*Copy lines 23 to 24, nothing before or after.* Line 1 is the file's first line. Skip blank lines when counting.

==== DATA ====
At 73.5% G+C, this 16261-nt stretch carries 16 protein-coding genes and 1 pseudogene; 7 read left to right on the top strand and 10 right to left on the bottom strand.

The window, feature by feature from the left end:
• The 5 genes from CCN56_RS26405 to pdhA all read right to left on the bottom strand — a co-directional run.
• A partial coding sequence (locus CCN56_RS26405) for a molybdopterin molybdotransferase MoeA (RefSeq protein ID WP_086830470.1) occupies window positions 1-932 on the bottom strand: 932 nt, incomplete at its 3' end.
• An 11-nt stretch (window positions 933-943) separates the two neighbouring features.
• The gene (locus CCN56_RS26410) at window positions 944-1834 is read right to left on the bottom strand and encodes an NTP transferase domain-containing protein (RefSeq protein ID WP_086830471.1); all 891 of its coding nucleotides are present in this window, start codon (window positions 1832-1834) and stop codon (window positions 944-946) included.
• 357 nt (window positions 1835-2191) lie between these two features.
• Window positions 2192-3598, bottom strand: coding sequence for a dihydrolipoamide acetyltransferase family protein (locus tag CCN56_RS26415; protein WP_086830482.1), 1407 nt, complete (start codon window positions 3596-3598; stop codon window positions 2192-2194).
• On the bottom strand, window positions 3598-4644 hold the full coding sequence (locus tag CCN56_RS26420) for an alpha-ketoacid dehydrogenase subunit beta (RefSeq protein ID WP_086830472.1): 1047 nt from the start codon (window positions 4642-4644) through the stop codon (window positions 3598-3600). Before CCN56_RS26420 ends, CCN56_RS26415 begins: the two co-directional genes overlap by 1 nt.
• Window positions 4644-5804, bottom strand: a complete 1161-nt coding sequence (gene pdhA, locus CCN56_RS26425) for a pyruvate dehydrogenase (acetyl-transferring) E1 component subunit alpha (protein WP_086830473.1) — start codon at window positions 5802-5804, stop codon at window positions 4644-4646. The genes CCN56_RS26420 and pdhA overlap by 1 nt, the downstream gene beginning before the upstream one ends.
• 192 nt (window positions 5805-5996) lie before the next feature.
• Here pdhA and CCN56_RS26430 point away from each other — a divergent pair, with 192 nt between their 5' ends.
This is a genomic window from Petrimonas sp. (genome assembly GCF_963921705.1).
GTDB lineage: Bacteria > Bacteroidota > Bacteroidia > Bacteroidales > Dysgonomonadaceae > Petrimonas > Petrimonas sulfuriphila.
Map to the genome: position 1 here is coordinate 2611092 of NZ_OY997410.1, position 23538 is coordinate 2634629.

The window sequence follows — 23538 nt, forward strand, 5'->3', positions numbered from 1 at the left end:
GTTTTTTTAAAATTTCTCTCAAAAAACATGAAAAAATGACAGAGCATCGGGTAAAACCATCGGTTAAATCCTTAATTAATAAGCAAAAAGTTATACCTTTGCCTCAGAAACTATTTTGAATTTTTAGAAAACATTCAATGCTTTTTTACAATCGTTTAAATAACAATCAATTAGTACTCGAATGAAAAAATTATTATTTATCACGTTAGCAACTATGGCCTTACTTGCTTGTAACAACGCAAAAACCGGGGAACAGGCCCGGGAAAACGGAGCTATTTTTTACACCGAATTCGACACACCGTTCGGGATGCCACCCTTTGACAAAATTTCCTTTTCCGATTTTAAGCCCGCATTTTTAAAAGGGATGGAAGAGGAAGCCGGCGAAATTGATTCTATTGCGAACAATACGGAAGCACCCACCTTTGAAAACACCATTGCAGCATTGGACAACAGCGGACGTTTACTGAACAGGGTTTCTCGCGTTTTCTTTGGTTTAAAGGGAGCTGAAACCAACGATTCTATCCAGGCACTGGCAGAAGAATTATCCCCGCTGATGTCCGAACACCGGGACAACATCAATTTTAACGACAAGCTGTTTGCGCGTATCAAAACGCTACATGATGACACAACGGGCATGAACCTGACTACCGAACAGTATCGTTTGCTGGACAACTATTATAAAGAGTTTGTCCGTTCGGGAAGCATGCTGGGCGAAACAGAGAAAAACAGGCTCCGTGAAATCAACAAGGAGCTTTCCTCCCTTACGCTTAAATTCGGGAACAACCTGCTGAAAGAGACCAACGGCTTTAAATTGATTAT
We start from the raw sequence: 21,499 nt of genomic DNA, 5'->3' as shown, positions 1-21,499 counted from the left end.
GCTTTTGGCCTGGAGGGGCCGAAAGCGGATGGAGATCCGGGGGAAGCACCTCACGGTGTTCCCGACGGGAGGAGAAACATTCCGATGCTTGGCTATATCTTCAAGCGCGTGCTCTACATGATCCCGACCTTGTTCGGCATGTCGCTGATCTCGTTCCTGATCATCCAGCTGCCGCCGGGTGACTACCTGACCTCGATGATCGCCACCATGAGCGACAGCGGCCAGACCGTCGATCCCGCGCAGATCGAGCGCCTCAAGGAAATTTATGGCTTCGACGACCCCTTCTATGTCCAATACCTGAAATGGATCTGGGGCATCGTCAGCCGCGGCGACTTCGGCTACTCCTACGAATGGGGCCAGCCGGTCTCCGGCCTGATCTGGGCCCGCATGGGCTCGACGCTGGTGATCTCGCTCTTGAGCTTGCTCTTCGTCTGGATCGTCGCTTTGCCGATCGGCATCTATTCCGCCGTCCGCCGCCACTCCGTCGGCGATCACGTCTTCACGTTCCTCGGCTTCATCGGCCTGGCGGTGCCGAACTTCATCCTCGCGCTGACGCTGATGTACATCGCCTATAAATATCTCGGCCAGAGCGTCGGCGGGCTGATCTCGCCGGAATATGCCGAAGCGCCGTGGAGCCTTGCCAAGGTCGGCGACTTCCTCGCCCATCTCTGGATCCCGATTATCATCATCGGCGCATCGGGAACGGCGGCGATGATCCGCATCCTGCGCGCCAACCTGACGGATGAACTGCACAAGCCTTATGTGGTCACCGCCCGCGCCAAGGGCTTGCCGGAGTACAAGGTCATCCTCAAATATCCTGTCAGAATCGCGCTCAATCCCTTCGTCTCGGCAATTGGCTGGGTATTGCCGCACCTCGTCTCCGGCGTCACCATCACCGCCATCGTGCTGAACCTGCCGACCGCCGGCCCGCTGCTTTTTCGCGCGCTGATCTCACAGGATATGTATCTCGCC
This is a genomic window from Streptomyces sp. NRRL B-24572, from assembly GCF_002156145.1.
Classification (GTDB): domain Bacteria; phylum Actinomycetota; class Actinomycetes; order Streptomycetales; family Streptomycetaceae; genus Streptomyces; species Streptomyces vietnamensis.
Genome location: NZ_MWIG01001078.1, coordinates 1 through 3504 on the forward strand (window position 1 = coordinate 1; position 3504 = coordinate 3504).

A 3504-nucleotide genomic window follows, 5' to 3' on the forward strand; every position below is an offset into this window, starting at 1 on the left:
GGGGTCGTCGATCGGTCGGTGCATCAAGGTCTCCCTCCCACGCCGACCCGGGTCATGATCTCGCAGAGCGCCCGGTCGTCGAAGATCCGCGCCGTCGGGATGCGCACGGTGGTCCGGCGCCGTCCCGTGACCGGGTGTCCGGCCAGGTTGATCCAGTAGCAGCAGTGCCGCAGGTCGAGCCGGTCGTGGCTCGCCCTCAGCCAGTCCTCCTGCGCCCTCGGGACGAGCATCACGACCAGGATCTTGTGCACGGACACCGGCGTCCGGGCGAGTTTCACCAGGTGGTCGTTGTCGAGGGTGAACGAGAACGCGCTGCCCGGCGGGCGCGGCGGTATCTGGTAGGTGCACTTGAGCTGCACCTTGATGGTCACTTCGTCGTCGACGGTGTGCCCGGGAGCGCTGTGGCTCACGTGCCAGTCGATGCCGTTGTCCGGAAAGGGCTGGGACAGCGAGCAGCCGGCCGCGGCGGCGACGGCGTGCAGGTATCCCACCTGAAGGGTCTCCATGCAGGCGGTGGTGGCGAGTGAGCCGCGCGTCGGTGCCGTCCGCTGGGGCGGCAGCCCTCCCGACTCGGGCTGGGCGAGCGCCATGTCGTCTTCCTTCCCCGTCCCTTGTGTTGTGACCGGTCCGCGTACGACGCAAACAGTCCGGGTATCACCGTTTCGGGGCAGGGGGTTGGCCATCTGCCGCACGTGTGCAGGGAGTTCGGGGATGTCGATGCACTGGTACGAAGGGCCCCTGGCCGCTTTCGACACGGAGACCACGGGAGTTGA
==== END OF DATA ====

A 3504-nucleotide genomic window follows, 5' to 3' on the forward strand; every position below is an offset into this window, starting at 1 on the left:
GGGGTCGTCGATCGGTCGGTGCATCAAGGTCTCCCTCCCACGCCGACCCGGGTCATGATCTCGCAGAGCGCCCGGTCGTCGAAGATCCGCGCCGTCGGGATGCGCACGGTGGTCCGGCGCCGTCCCGTGACCGGGTGTCCGGCCAGGTTGATCCAGTAGCAGCAGTGCCGCAGGTCGAGCCGGTCGTGGCTCGCCCTCAGCCAGTCCTCCTGCGCCCTCGGGACGAGCATCACGACCAGGATCTTGTGCACGGACACCGGCGTCCGGGCGAGTTTCACCAGGTGGTCGTTGTCGAGGGTGAACGAGAACGCGCTGCCCGGCGGGCGCGGCGGTATCTGGTAGGTGCACTTGAGCTGCACCTTGATGGTCACTTCGTCGTCGACGGTGTGCCCGGGAGCGCTGTGGCTCACGTGCCAGTCGATGCCGTTGTCCGGAAAGGGCTGGGACAGCGAGCAGCCGGCCGCGGCGGCGACGGCGTGCAGGTATCCCACCTGAAGGGTCTCCATGCAGGCGGTGGTGGCGAGTGAGCCGCGCGTCGGTGCCGTCCGCTGGGGCGGCAGCCCTCCCGACTCGGGCTGGGCGAGCGCCATGTCGTCTTCCTTCCCCGTCCCTTGTGTTGTGACCGGTCCGCGTACGACGCAAACAGTCCGGGTATCACCGTTTCGGGGCAGGGGGTTGGCCATCTGCCGCACGTGTGCAGGGAGTTCGGGGATGTCGATGCACTGGTACGAAGGGCCCCTGGCCGCTTTCGACACGGAGACCACGGGAGTTGA